Secondly, the technology of the instrument itself has been evolving too. The original set-up of two Technics SL-1210s and a mixer remain as the Steinway (or perhaps the Bechstein) of the turntables world, but the mixers now have in-built effects and filters, and turntables now have greatly increased pitch control and stability. But most interestingly for composers is the emergence of “Vinyl Emulation Software”, which allows a turntablist to use a special vinyl with corresponding software, to control any sound they like, without having to engrave it on the vinyl itself. This 15 year old technology allows the turntables immediate control over any sound you can load into the software, so makes it much more flexible as an expressive controller of sound, and it is no longer limited by the vinyl records available. In composing my Concerto for Turntables this new technology meant that we could continually fine tune the sound of the samples used by the turntablist, and even record sounds live from the orchestra straight to the turntables.

This historically familiar evolution of the turntable further convinced me that it is one of the most significant new instruments of the early 21st century. Turntables are generally written off by people who haven’t properly experienced a performance by highly trained turntablist and don’t realise the wealth of techniques and possibilities beyond the clichéd “waka-waka” scratching parodied in mainstream culture. [Pictured below: Mr. Switch at the Yekaterinburg recording]Recording of Concerto for TurntablesIt’s true that when I was approached by pianist and producer Will Dutta to compose the Concerto for Turntables, my first concern was that it would come across as a  gimmicky youth-orientated project. Also combining an instrument from a different musical culture with an orchestra is a big challenge, and it’s hard to name a really successful concerto for a non-classical instrument, so I was right to be cautious. But the wonderful thing about the turntables is that they don’t have any sounds of their own, and so by choosing the right sounds for the vinyl the composer or turntablist can connect and combine with other instruments with great fluidity. It’s surprising then, that turntablism and scratching has been dominated by just a small handful of popular samples (the most popular being the “Ahhh” sample from “Change the Beat”), which contain frequencies that work really well for rhythmic scratching.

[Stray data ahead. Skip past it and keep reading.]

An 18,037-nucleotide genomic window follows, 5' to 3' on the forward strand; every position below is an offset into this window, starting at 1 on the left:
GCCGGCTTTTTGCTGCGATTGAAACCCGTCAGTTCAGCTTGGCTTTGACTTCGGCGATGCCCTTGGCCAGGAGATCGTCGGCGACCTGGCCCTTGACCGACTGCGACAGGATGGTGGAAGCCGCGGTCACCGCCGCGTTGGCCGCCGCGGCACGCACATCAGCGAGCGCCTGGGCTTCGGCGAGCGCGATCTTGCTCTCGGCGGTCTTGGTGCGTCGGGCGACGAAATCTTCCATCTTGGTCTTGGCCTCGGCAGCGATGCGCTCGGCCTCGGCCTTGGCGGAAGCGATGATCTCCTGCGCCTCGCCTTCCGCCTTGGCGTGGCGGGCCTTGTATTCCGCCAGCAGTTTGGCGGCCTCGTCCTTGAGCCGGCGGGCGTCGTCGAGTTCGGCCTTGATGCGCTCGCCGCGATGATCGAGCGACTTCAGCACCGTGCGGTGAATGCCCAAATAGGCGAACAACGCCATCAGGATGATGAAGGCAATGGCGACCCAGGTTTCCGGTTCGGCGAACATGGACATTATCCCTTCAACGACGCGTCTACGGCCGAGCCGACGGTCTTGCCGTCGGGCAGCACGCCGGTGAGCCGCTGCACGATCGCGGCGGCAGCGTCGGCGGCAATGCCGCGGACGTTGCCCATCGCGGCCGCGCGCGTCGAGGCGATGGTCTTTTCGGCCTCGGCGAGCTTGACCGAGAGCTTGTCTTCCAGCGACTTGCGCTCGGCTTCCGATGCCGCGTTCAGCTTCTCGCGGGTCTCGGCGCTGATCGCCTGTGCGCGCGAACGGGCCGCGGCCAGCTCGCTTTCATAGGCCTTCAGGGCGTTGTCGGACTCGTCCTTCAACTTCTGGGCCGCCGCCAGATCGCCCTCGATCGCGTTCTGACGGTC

So in composing a classical Concerto for Turntables, the choice of sounds was incredibly important, I needed sounds that would allow the turntablist to express virtuosity, but also sounds that would musically work with the orchestra. My solution was to give the turntables the sounds of the orchestra that it was playing with, so that the turntables would have a selection of specific phrases or single sounds from the orchestral performance, and would then manipulate them into a solo part that would interact with the orchestra.

To properly compose for turntables, you really need to get inside the instrument and learn about all its possibilities, as is the case for composing for any instrument. I discovered that every different gesture and pattern had a different name and required slightly different movements of the vinyl and the cross-fader; a musical system that reminded me of the different ornaments found in baroque music (another parallel in the evolution of a new musical culture).

A clip of the 2011 National Youth Orchestra performance conducted by Vladimir Jurowski